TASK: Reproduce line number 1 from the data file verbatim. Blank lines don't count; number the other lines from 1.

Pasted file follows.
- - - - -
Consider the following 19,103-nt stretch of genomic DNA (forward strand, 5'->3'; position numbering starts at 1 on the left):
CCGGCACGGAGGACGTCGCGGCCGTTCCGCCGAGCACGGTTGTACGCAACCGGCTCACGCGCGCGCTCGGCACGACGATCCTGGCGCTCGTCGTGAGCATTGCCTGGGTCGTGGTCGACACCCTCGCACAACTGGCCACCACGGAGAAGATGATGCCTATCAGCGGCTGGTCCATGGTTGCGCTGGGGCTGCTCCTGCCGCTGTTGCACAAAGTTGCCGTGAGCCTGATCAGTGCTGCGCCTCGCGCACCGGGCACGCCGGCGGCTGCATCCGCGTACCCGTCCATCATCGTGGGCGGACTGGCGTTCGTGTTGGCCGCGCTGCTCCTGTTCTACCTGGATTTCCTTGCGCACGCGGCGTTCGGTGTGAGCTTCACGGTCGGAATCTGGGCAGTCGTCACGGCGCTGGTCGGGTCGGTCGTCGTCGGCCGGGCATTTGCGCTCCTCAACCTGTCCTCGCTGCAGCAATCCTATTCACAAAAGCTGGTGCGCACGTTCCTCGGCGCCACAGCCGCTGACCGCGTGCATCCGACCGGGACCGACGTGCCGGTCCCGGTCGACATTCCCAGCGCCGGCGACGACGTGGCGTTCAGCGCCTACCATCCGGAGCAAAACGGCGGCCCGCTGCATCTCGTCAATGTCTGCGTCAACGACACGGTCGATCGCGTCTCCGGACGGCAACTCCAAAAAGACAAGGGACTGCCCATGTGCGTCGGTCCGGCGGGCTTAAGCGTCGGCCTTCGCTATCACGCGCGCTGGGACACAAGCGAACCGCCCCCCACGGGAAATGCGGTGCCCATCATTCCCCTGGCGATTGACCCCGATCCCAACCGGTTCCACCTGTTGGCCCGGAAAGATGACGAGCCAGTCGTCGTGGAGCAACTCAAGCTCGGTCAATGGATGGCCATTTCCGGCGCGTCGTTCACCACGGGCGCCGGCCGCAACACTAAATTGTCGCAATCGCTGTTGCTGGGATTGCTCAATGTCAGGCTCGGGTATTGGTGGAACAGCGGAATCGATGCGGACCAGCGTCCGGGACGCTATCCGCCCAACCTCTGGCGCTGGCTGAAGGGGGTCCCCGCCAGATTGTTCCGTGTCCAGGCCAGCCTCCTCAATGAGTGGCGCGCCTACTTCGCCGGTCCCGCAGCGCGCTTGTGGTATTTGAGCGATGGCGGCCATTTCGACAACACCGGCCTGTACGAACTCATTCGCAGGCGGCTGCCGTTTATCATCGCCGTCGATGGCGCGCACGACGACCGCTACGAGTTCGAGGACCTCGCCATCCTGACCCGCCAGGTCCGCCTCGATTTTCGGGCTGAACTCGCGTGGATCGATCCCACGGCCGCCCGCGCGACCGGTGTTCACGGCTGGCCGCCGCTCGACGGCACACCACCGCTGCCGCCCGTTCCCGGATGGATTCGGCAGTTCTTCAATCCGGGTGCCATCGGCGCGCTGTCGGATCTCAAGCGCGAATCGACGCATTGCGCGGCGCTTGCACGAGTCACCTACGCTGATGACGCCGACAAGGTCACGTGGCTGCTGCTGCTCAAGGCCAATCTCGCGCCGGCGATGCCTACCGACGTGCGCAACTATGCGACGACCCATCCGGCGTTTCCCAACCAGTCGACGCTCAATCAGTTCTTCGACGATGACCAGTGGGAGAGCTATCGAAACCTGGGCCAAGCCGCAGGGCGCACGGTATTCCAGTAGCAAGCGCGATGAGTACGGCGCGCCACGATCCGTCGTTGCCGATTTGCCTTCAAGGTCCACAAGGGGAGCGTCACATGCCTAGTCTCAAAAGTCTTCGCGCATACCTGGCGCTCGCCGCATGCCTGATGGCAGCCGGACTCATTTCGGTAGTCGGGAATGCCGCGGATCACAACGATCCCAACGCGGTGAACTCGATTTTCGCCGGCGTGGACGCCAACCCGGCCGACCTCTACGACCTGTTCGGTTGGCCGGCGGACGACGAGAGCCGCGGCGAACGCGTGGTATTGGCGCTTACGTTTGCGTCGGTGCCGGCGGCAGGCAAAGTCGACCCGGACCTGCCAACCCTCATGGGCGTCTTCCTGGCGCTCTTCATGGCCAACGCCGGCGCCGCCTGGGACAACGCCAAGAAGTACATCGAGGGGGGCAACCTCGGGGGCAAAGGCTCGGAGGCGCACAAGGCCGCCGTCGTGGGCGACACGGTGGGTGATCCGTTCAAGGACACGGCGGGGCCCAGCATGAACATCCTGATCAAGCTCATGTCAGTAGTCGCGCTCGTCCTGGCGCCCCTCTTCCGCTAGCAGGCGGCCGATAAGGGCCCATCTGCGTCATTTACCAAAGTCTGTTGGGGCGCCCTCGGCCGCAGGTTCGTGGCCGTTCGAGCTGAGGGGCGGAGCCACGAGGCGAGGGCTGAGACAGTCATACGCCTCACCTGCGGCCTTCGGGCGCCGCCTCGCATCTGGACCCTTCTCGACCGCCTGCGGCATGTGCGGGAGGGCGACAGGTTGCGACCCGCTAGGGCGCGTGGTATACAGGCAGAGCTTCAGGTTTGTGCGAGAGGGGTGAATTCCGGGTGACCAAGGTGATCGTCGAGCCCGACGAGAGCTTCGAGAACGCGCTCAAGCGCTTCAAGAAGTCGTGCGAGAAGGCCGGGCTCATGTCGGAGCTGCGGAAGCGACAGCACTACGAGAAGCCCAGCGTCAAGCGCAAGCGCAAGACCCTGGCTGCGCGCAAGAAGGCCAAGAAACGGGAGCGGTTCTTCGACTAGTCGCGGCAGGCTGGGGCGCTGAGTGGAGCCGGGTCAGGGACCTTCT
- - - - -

Consider the following 19,103-nt stretch of genomic DNA (forward strand, 5'->3'; position numbering starts at 1 on the left):